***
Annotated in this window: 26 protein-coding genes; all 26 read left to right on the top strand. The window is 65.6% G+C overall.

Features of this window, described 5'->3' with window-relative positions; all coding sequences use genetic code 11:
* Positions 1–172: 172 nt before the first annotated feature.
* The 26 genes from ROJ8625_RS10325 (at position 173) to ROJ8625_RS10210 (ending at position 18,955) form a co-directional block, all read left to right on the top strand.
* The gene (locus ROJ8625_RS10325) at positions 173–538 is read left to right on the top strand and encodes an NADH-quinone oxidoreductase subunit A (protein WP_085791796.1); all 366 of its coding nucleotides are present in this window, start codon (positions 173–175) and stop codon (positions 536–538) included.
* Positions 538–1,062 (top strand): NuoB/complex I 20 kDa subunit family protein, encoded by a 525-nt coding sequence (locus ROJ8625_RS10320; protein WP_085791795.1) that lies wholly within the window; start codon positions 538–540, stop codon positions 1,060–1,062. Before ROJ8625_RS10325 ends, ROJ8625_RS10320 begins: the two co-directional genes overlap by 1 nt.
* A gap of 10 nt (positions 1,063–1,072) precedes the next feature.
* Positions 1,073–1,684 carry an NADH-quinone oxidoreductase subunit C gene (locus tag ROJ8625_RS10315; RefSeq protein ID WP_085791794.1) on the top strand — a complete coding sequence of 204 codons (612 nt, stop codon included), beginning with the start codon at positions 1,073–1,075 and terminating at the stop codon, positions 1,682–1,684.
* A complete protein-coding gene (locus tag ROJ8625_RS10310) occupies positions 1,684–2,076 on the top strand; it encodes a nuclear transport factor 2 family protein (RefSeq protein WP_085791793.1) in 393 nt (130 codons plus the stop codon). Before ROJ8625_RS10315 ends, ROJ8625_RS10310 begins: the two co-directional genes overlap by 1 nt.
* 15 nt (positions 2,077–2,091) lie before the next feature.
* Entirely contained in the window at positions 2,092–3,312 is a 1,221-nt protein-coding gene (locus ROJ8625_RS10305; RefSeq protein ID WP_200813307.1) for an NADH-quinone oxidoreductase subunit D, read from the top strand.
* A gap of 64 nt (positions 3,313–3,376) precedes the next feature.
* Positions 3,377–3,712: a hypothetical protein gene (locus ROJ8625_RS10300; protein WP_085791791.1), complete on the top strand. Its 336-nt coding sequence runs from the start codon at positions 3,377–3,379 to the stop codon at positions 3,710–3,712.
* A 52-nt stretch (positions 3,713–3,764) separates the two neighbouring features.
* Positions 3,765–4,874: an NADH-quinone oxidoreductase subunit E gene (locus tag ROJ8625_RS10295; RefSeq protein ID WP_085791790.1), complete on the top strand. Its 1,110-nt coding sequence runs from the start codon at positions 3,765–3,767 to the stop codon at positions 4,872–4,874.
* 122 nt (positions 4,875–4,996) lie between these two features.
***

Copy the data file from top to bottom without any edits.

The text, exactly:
Annotated in this window: 26 protein-coding genes; all 26 read left to right on the top strand. The window is 65.6% G+C overall.

Features of this window, described 5'->3' with window-relative positions; all coding sequences use genetic code 11:
* Positions 1–172: 172 nt before the first annotated feature.
* The 26 genes from ROJ8625_RS10325 (at position 173) to ROJ8625_RS10210 (ending at position 18,955) form a co-directional block, all read left to right on the top strand.
* The gene (locus ROJ8625_RS10325) at positions 173–538 is read left to right on the top strand and encodes an NADH-quinone oxidoreductase subunit A (protein WP_085791796.1); all 366 of its coding nucleotides are present in this window, start codon (positions 173–175) and stop codon (positions 536–538) included.
* Positions 538–1,062 (top strand): NuoB/complex I 20 kDa subunit family protein, encoded by a 525-nt coding sequence (locus ROJ8625_RS10320; protein WP_085791795.1) that lies wholly within the window; start codon positions 538–540, stop codon positions 1,060–1,062. Before ROJ8625_RS10325 ends, ROJ8625_RS10320 begins: the two co-directional genes overlap by 1 nt.
* A gap of 10 nt (positions 1,063–1,072) precedes the next feature.
* Positions 1,073–1,684 carry an NADH-quinone oxidoreductase subunit C gene (locus tag ROJ8625_RS10315; RefSeq protein ID WP_085791794.1) on the top strand — a complete coding sequence of 204 codons (612 nt, stop codon included), beginning with the start codon at positions 1,073–1,075 and terminating at the stop codon, positions 1,682–1,684.
* A complete protein-coding gene (locus tag ROJ8625_RS10310) occupies positions 1,684–2,076 on the top strand; it encodes a nuclear transport factor 2 family protein (RefSeq protein WP_085791793.1) in 393 nt (130 codons plus the stop codon). Before ROJ8625_RS10315 ends, ROJ8625_RS10310 begins: the two co-directional genes overlap by 1 nt.
* 15 nt (positions 2,077–2,091) lie before the next feature.
* Entirely contained in the window at positions 2,092–3,312 is a 1,221-nt protein-coding gene (locus ROJ8625_RS10305; RefSeq protein ID WP_200813307.1) for an NADH-quinone oxidoreductase subunit D, read from the top strand.
* A gap of 64 nt (positions 3,313–3,376) precedes the next feature.
* Positions 3,377–3,712: a hypothetical protein gene (locus ROJ8625_RS10300; protein WP_085791791.1), complete on the top strand. Its 336-nt coding sequence runs from the start codon at positions 3,377–3,379 to the stop codon at positions 3,710–3,712.
* A 52-nt stretch (positions 3,713–3,764) separates the two neighbouring features.
* Positions 3,765–4,874: an NADH-quinone oxidoreductase subunit E gene (locus tag ROJ8625_RS10295; RefSeq protein ID WP_085791790.1), complete on the top strand. Its 1,110-nt coding sequence runs from the start codon at positions 3,765–3,767 to the stop codon at positions 4,872–4,874.
* 122 nt (positions 4,875–4,996) lie between these two features.